One of the most common complaints I get from airline customers is, “I had to talk to India” — meaning that when they phoned a carrier, they were connected to an outsourced call center in a place like India or the Philippines. But Virgin America, which began selling tickets this morning and is expected to take off next month, is promising a break from the past. All of its phone agents will all be “home grown,” according to a representative.
Virgin America, like a handful of other carriers, will use a network of home-based agents scattered across the country. The project will be managed by a Miramar, Fla., company called Arise, which specializes in what’s called “homeshoring.”
“This puts Virgin America on the cutting edge of customer service options,” said Karen Seaman, an Arise spokeswoman. “They don’t need to staff an old-fashioned call center and can easily add more agents at the drop of a dime if customer demand soars at certain times. In the end, this will help offer better service to its customers as they anticipate their flights.”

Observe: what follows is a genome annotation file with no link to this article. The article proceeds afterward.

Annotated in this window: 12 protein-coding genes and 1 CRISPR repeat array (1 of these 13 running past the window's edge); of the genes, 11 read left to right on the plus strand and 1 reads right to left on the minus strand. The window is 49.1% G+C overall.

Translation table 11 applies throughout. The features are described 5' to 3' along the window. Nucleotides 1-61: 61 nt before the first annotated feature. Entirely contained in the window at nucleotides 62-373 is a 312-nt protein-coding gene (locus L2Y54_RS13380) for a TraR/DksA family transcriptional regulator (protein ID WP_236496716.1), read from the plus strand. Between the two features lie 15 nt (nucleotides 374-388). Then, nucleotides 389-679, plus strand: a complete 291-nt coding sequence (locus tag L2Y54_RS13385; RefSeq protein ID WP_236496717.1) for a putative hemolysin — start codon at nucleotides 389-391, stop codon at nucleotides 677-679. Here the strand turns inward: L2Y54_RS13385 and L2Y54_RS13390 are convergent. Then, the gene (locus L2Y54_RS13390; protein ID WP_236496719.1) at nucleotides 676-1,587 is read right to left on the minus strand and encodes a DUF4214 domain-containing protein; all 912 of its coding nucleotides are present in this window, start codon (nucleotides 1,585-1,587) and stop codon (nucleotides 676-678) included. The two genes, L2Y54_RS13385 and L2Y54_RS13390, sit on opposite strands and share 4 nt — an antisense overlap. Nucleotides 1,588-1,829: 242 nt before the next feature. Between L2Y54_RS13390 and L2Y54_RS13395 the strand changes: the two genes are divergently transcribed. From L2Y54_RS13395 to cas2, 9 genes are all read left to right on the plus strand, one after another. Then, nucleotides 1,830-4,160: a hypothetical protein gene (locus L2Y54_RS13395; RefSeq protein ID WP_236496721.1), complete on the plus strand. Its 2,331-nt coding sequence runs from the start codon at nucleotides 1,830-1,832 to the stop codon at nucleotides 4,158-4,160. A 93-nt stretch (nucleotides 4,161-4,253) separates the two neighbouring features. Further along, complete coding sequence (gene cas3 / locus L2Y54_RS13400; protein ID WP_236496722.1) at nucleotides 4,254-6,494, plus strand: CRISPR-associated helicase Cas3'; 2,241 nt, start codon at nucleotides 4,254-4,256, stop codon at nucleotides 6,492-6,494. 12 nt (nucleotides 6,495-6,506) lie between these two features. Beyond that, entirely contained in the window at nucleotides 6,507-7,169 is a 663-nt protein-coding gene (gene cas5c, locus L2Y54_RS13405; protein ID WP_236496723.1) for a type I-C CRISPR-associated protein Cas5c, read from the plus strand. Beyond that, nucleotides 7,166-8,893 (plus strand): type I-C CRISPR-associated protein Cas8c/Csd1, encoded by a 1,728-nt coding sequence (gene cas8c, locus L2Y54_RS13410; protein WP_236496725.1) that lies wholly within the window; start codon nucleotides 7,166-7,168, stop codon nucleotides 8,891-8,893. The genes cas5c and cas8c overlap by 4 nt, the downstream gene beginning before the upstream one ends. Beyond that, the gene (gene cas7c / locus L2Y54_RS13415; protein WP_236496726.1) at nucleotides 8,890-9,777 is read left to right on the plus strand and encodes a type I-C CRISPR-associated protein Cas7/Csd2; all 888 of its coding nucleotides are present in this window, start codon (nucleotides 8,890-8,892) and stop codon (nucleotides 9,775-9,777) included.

It is far too early to say whether Virgin America will offer better customer service through its call centers than, say, Southwest (which often picks up the phone before the second ring). I’m almost certain that passengers will prefer this option over those offered by this year’s other big startup, Skybus, which doesn’t even accept phone calls.
I’ve cobbled together a cheat sheet for Virgin America this morning. If its outsourced “homeshored” call center doesn’t do what it’s supposed to (and honestly, I hope it works out) then at least you have a few other options.